Analysis Of Peter Singer And Onora O Neill's Position On Famine Relief

analytical Essay
1016 words
1016 words

In this paper I will examine both Peter Singer’s and Onora O 'Neill 's positions on famine relief. I will argue that O’Neill’s position is more suitable than Singer’s extreme standpoint. First I will, present O’Neill’s argument. I will then present a possible counter-argument to one of my premises. Finally I will show how this counter-argument is fallacious and how O’Neill’s argument in fact goes through. In order to understand why O’Neill’s position is superior to Singer’s position on famine relief, I will present information on both sides. O’Neill gives a Kantian, duty-based explanation, that focuses on people 's intentions. One of the central claims of Kantian ethics is that one must never treat a person, either oneself or another, as mere …show more content…

Bentham, an act utilitarian, created a measurement called hedonic calculus that calculates if an action is wrong or right by determining factors like intensity and duration of pleasure. Singer strains on the importance of the act by the number of people affected from it. He believes that every human being is equal. Therefore, geographical and emotional closeness is irrelevant to moral responsibilities. He states that “death from lack of food, shelter, and medical care are bad” and that if you disagree “read no further” because it would be hard to convince anyone otherwise (P. 231 Singer). He argues that if we can prevent bad things from occurring without “sacrificing anything of moral importance” it’s our moral obligation to act on it (P.231 Singer). What is not clear is as to how much we should give, as we should keep in mind that not everyone in the world gives aid to famine relief so we must take that into account. Singer then tries to make it easier on us by stating that instead of negotiating something of comparable ethical significance in his second premise, it can be of any moral significance. He also believes that if one is to ignore a duty to aid others then he or she is no different than an individual who acts wrong. This is because he believes that it is our moral responsibility to do good deeds and people dying is wrong …show more content…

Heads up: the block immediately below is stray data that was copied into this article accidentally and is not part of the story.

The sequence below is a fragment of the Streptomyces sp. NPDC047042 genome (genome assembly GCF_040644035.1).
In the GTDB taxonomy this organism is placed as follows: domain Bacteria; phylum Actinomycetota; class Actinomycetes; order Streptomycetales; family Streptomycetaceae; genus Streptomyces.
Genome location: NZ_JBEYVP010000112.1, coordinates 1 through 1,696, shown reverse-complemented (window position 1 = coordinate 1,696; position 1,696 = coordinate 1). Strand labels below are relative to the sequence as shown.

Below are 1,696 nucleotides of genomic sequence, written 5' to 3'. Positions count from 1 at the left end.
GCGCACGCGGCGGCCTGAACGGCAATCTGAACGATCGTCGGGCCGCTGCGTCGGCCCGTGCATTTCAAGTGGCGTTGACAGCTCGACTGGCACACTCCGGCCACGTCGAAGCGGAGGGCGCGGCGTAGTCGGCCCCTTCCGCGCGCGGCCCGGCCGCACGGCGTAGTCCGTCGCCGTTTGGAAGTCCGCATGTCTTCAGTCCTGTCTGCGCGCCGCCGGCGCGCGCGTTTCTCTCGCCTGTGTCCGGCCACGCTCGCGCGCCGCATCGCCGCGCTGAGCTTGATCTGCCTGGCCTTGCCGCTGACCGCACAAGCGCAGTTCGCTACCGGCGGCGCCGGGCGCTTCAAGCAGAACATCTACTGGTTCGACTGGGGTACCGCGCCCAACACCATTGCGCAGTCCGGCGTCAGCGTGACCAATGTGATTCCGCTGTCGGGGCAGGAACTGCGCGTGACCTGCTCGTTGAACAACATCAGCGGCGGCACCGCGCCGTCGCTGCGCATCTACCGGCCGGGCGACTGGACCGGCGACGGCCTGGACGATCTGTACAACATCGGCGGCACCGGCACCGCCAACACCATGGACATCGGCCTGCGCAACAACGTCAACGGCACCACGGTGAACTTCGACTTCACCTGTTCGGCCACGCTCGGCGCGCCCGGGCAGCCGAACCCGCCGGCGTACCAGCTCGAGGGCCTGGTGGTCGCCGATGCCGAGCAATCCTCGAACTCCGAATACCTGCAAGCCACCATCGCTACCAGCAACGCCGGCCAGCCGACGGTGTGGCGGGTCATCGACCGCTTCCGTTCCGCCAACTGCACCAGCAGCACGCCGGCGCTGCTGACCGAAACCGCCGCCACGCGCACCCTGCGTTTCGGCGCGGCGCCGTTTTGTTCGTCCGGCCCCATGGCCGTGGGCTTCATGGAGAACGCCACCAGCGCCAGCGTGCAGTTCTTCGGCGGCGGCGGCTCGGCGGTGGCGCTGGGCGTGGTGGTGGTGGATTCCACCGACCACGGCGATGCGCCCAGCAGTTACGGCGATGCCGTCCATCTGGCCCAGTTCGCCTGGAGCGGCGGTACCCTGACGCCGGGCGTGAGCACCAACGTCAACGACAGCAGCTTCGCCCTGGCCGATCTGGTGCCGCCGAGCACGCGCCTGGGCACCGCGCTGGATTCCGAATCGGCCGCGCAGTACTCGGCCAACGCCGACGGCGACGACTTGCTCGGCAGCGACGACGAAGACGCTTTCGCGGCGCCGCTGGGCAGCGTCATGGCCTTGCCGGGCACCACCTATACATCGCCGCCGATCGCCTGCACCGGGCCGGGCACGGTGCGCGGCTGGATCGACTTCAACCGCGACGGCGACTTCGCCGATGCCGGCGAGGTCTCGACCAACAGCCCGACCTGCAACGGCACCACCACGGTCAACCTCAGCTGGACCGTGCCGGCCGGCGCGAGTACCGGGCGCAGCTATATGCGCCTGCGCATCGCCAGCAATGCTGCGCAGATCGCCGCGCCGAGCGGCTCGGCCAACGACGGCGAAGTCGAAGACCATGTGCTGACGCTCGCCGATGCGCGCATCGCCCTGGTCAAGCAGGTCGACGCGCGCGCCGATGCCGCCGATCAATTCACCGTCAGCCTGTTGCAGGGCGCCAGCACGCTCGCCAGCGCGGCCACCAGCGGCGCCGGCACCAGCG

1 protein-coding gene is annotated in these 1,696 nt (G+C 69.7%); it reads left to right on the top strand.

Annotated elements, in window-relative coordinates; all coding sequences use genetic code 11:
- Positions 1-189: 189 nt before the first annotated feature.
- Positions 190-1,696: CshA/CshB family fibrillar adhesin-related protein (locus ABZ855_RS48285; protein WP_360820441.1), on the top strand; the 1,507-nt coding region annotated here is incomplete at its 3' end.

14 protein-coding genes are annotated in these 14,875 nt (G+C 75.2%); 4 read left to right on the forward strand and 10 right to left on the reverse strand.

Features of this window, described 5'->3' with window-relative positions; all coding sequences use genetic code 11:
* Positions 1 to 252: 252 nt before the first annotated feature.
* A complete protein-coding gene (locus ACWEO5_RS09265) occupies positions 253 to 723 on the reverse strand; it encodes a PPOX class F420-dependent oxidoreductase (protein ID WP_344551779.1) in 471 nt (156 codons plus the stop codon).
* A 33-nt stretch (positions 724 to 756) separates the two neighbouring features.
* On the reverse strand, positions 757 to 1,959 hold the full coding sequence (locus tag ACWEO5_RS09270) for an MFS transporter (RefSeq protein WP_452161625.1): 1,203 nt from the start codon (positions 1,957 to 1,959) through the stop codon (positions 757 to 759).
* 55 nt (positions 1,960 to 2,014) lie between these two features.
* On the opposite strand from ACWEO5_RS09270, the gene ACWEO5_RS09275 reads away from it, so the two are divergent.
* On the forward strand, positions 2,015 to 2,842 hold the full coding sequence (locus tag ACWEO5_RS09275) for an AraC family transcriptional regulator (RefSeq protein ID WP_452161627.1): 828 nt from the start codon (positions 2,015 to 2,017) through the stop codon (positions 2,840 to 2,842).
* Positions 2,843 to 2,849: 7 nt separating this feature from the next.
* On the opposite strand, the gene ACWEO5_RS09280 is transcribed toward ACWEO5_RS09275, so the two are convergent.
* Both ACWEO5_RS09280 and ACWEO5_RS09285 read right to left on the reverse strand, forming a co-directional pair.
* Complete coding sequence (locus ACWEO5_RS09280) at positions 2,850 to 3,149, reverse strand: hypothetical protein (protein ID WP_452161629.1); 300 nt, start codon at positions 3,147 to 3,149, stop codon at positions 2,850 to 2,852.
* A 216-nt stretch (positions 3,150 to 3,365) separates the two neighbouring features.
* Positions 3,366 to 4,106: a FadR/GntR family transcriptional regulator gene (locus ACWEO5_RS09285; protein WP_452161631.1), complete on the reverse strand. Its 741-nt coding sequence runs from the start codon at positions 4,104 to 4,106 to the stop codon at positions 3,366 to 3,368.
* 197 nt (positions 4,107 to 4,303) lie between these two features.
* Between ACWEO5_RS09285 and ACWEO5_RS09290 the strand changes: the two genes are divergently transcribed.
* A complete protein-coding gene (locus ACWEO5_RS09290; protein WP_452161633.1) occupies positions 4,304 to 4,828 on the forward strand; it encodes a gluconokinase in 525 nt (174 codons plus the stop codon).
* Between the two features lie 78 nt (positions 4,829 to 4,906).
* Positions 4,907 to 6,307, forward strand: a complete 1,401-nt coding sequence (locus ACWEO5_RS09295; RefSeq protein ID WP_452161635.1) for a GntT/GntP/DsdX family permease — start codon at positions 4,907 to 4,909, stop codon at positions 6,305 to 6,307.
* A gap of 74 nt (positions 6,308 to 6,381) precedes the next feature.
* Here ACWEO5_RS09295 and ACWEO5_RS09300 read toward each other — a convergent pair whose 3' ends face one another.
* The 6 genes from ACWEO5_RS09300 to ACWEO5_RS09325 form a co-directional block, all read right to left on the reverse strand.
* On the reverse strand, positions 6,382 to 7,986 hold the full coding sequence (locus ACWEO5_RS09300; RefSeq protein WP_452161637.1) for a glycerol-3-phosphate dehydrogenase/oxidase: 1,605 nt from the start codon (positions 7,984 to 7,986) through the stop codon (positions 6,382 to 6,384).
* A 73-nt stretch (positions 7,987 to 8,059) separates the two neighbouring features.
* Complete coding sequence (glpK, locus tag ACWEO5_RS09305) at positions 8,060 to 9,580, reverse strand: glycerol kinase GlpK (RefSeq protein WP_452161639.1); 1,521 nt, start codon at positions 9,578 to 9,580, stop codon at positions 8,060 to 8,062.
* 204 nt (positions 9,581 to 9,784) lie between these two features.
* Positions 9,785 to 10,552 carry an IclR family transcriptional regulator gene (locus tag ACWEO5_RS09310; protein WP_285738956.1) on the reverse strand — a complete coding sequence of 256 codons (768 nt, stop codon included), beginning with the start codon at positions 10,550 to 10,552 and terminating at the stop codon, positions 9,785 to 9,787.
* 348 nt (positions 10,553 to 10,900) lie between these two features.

What autonomy does is it helps stimulates an atmosphere of self-improvement in a community rather than people being dependent on others. Besides not using people as mere means O’Neill believes in helping develop others’ ends so that they can be independent. O’Neill’s second premise is mistaken because we have a moral obligation to famine relief if we are in comparable a better position than those we are donating to. There is nothing wrong with working a full-time job just to donate to famine relief. O’Neill would counter this attack by stating that few people would be willing to donate such an extortionate percentage of their revenue to individuals they have never even met. It is not always in people’s own best convenience to donate such a large amount of money if those closest to us need it just the same or if an unlikely event would call for them to need it even

In this essay, the author

  • Argues that o'neill's position is more suitable than singer’s extreme standpoint on famine relief.
  • Explains o'neill's position on famine relief is superior to singer’s. o’neill gives a kantian, duty-based explanation.
  • Analyzes singer's utilitarian approach to determining whether an action is wrong or right. he believes that geographical and emotional closeness is irrelevant to moral responsibilities.
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